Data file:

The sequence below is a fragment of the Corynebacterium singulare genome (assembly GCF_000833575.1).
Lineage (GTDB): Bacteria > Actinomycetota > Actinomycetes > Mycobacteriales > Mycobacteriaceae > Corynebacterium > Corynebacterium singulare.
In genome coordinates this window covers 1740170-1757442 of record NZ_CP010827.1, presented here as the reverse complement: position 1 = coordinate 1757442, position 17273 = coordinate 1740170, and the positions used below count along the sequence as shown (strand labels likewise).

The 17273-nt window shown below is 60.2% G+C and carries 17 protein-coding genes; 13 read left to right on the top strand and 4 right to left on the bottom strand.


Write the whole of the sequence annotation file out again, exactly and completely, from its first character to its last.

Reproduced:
The sequence below is a fragment of the Corynebacterium singulare genome (assembly GCF_000833575.1).
Lineage (GTDB): Bacteria > Actinomycetota > Actinomycetes > Mycobacteriales > Mycobacteriaceae > Corynebacterium > Corynebacterium singulare.
In genome coordinates this window covers 1740170-1757442 of record NZ_CP010827.1, presented here as the reverse complement: position 1 = coordinate 1757442, position 17273 = coordinate 1740170, and the positions used below count along the sequence as shown (strand labels likewise).

The 17273-nt window shown below is 60.2% G+C and carries 17 protein-coding genes; 13 read left to right on the top strand and 4 right to left on the bottom strand.